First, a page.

High-profile incidents of Zoom hacking are prompting area educators to lock down the teleconference platform to protect users.
With classes moving online, teachers are using the popular video platform to run classes and lectures. Government agencies, businesses and houses of worship have also used the program to run meetings and services in response to social distancing measures to curb the spread of the coronavirus.
But security issues made the program vulnerable to bad actors calling in to meetings and posting obscene videos and images, as well as threats and crass language in the program’s chat function. While Zoom in recent days has added new security measures, agencies are also taking precautions to ensure users are protected from so-called “Zoombombing.”
“Now, with all these people moving online — all sort of Zoom newbies — it’s become this huge target,” said Mike Caulfield, Washington State University Vancouver’s director of blended and networked learning.
Donna Sinclair knows the realities of “Zoombombing” all too well. The adjunct history professor at WSU Vancouver was running a guest lecture April 2 with Gloria Brown, the first African American woman to hold the position of forest supervisor at the U.S. Forest Service.
Early into the presentation, people began posting violent and sexually explicit videos, as well as using racial slurs.
“They took over the meeting,” Sinclair said. “I don’t know how. It was sudden and violating, and we couldn’t make it stop.”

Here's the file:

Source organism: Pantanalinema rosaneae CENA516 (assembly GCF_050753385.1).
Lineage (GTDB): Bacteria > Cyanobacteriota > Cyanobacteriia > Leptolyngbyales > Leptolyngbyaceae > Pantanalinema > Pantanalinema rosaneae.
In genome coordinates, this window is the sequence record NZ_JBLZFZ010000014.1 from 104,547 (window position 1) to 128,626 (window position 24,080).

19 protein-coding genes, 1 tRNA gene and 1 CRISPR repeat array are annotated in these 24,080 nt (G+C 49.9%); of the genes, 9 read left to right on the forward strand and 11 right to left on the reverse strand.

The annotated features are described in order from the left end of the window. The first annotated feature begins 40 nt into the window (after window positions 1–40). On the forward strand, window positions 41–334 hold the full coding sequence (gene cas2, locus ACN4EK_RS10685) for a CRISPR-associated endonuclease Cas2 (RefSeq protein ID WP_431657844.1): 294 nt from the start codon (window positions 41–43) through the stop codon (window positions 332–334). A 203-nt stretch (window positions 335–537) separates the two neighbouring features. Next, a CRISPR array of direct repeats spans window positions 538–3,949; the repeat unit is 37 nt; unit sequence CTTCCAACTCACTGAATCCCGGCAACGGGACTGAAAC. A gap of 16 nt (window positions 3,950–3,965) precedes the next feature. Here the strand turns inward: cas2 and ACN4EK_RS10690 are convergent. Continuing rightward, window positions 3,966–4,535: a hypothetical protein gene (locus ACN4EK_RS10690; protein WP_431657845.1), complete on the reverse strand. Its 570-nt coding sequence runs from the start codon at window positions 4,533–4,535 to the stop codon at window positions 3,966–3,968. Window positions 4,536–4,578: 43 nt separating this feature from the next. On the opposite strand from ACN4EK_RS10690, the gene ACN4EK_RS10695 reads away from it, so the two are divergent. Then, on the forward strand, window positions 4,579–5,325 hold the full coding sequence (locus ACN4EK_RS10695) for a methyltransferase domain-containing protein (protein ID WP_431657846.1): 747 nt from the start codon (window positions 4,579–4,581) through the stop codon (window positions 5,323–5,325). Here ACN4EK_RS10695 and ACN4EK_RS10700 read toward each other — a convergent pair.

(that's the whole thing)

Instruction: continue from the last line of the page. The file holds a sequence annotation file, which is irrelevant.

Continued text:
Caulfield said publicly available Zoom meetings are vulnerable to hackers who either spot that they’re occurring or use software to try to access randomly generated web addresses.
“For certain things, you want this openness,” Caulfield said. “That openness can be a vulnerability.”
In response to security concerns, WSU added new default settings to all classes, including putting passwords on classes and requiring participants to be registered Zoom users. Caulfield also said the program’s waiting room function, which forces the host to approve all participants, can be effective but is a challenge with large lecture classes.
“We’re trying to figure out the best way to set up … these classrooms to make sure they’re protected but also make sure they’re manageable for faculty,” Caulfield said.
K-12 school districts haven’t seen the same violations but are taking similar steps to ensure that young students aren’t exposed to “Zoombombing.” Clark County’s largest school districts are using passwords and waiting rooms to add security to meetings, and some teachers are meeting with smaller groups of students in order to better manage connections.
“There are definitely some security settings and precautions you can take depending on the context you’re in,” said Zach Desjarlais, Vancouver Public Schools’ director of instructional technology.
Sinclair, for her part, was lucky. She was able to stop the presentation with Brown, create a second link and push it out to students and a handful of other WSU faculty. Sinclair will be recording future lectures and posting them online, but that comes with a cost.
“They won’t be open to the public,” Sinclair said.